Bashing Big Tech Isn’t Lee’s Priority: Reining in big tech is a rare bipartisan priority for Democratic presidential candidates, the Trump administration, and state attorneys general nationwide. That ardor isn’t necessarily shared by Sen. Mike Lee (R-Utah), chairman of Senate Judiciary’s antitrust panel, who is comfortable—for now—to stand on the fringes of the debate as he focuses on a narrower priority. Lee prefers to talk about the inefficiency of having two federal agencies—the Justice Department and the Federal Trade Commission—enforcing competition law. Consolidating that responsibility in a single entity makes more sense, Lee argues. Read more from Victoria Graham.

Meanwhile, the Federal Trade Commission last week complained about the Department of Justice’s antitrust division’s behavior as the two agencies investigate whether big technology companies are engaging in anticompetitive behavior, The Wall Street Journal reported. One issue is over the authority to investigate Facebook. The letter raises concerns that the tension between agencies could hamstring current antitrust probes of tech companies, the Journal reports. Digital giants including Amazon, Apple, Google and Facebook are under scrutiny for how they govern their online platforms. The FTC is investigating Amazon and Facebook while the Justice Department is probing Google.

Subpoenas Dealt in Land Investigation: Senate Finance Committee leaders Chuck Grassley (R-Iowa) and Ron Wyden (D-Ore.) issued subpoenas to six individuals seeking more information on tax-advantaged land deals known as syndicated conservation easements. The deals, which backers say are a legitimate way to protect land, involve multiple people claiming a charitable deduction for donations of property that will be protected from future development under tax code Section 170(h). But some lawmakers say the Treasury Department has lost billions of dollars due to these deals. Read more from Kaustuv Basu.

Elections & Politics

Trump Says He’ll Win New Mexico: Trump promised that he’ll win New Mexico in his 2020 re-election campaign, boasting at a campaign rally near Albuquerque yesterday that his policies had led to a boom for the state’s energy industry and generated a budget surplus. “We will win the great state of New Mexico in 2020,” Trump declared.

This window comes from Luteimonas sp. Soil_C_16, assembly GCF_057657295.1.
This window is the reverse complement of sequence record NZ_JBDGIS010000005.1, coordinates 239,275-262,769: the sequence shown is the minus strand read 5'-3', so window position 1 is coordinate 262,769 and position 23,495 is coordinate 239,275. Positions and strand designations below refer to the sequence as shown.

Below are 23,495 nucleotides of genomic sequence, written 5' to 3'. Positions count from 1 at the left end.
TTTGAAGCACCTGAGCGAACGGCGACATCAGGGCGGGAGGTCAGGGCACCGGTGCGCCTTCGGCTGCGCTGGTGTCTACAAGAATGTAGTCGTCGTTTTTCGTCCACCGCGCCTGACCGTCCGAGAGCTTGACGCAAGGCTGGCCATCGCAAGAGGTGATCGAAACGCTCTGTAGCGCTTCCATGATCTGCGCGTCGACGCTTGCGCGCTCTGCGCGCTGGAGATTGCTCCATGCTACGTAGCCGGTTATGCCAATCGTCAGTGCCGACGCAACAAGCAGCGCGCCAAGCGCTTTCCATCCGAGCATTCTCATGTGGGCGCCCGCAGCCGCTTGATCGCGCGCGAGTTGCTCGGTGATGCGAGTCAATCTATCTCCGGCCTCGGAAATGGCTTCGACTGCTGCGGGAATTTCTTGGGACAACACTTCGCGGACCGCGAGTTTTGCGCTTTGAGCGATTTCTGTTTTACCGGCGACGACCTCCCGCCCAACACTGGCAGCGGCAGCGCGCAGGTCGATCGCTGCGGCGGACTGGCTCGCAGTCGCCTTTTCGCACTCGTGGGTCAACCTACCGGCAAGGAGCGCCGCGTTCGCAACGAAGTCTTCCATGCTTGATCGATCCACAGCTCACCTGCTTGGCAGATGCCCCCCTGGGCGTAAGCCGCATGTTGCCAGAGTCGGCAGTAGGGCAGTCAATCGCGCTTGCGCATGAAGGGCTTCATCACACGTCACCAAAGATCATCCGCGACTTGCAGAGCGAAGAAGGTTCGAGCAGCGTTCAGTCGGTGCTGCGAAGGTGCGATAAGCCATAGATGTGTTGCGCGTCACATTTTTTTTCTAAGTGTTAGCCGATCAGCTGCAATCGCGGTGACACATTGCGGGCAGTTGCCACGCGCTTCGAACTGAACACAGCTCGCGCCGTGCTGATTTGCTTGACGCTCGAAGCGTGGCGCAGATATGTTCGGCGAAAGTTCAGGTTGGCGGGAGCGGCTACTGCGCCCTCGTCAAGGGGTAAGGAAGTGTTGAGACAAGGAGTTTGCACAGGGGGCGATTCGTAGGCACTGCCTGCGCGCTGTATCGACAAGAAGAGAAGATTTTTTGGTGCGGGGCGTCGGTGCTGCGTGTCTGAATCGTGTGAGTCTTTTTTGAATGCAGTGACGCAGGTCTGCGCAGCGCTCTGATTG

The state produced about 246 million barrels of oil in 2018, according to the Albuquerque Journal. New Mexico Gov. Michelle Lujan Grisham (D) signed a $7 billion budget earlier this year, according to the paper — the state’s largest ever, including about $1.4 billion that was directed to reserves. “Revenues from energy production provide up to 25% of your state’s budget, generated a billion-dollar budget surplus in New Mexico,” Trump said. “Thank you very much, President Trump, thank you.” Read more from Jordan Fabian and Justin Sink.

Warren Talks Plans, Not Costs: In a single speech in Manhattan’s Washington Square Park yesterday, Sen. Elizabeth Warren (D-Mass.) pulled all of her sweeping policy proposals into a unified vision for fundamentally restructuring American life from cradle to grave. But with the exception of her plan for a 2% tax on assets above $50 million, the presidential candidate once again offered no details on how she would pay for her agenda, though her campaign later said that she has laid out a cost for each plan.

“I know what’s broken, I’ve got a plan to fix it and that’s why I’m running for president of the United States,” Warren said to a large crowd as she stood beneath the Washington Square Arch. “I’ve got a lot of plans, but they all come back to one simple idea: put economic and political power back in the hands of the people. We start by rooting out corruption in government. No more business-as-usual.” Read more from Misyrlena Egkolfopoulou.

Colorado First to Ban Bar Codes from Ballots: Colorado, citing concerns about cybersecurity, will become the first state to ban bar codes for counting votes. Secretary of State Jena Griswold (D) announced yesterday the state will no longer include QR codes on ballots. “With foreign countries actively trying to exploit voting vulnerabilities, this is a first-in-the nation added security measure,” Griswold said in a statement. Colorado will be the first state to require voting systems to tabulate all ballots using only human-verifiable information, instead of a machine-readable code, according to Griswold. Read more from Tripp Baltz.